A filter with more terms (i.e., a higher order) has a sharper transition between the frequencies being passed and the frequencies being stopped.
An example comparison of the same filter type, calculated with different orders, is shown below in Figure 10.
Making a filter sharper is done by increasing the order. This requires more calculations, and also has an impact on the time delay introduced by the filter.
The sharpness of FIR and IIR filters is very different for the same order as shown in Figure 11. Because of the recursive nature of an IIR filter (see Equation 1), where part of the filter output is used as input, it achieves a sharper roll off with the same order filter.
Conversely, fewer terms can be used in an IIR to achieve the same performance as an FIR as shown in Figure 12.
This makes IIR filters faster from a computational point of view than FIR filters. If a filter has to be implemented in real-time application (for example interactive filtering while listening), it is typically done with an IIR filter.
However, there are some potential drawbacks to using an IIR filter:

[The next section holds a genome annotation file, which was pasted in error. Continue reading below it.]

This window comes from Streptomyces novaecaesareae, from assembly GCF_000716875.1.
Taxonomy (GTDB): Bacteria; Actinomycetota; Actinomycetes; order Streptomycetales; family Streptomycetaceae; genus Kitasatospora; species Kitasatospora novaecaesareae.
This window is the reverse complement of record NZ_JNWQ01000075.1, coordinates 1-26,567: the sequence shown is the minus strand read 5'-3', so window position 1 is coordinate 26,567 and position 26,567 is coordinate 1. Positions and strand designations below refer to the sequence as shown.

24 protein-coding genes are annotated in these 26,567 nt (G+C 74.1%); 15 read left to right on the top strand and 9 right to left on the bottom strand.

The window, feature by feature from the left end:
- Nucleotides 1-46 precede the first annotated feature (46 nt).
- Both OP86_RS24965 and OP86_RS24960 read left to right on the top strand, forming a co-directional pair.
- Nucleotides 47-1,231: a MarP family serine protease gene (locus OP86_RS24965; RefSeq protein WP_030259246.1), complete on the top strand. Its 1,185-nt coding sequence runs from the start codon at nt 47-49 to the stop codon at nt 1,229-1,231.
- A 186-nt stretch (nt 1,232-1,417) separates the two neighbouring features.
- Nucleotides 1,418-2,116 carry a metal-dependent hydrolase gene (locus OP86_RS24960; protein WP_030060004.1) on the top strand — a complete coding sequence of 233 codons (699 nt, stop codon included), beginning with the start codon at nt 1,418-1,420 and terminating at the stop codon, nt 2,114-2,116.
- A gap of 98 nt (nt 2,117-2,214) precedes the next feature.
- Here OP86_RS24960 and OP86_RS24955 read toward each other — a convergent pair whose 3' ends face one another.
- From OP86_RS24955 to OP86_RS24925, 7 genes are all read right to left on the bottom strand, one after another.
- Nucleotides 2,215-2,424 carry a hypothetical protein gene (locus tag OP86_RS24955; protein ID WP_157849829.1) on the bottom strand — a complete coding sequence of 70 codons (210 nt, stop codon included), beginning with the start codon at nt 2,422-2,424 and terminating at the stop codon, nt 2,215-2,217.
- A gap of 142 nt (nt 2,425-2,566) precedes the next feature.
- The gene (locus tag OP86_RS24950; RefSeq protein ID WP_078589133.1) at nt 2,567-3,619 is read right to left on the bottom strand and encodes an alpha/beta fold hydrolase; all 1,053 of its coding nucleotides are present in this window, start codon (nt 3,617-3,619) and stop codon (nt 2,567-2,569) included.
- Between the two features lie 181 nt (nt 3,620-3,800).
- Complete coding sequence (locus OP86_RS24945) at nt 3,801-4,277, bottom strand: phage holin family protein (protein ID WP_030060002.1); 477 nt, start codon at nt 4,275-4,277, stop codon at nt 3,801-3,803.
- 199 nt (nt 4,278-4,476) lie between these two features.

Time Delay and Filters
After applying a filter to time data, and comparing to the original time history, a slight shift, or time delay, can be seen in the data. In Figure 13, simultaneously acquired sound (red curve, top) and vibration data (blue curve, bottom) are shown. Filtering the sound data (green curve, top) causes events between the sound and vibration to not be aligned.
In some applications, this would not be a problem – the offset is known, and can be ignored.
In other applications, this delay might be important. For example:
What causes a filter to introduce a time delay in the output time history?
Take the equation for a FIR filter from Figure 14. Working through the equation, the cause for the time delay can be observed.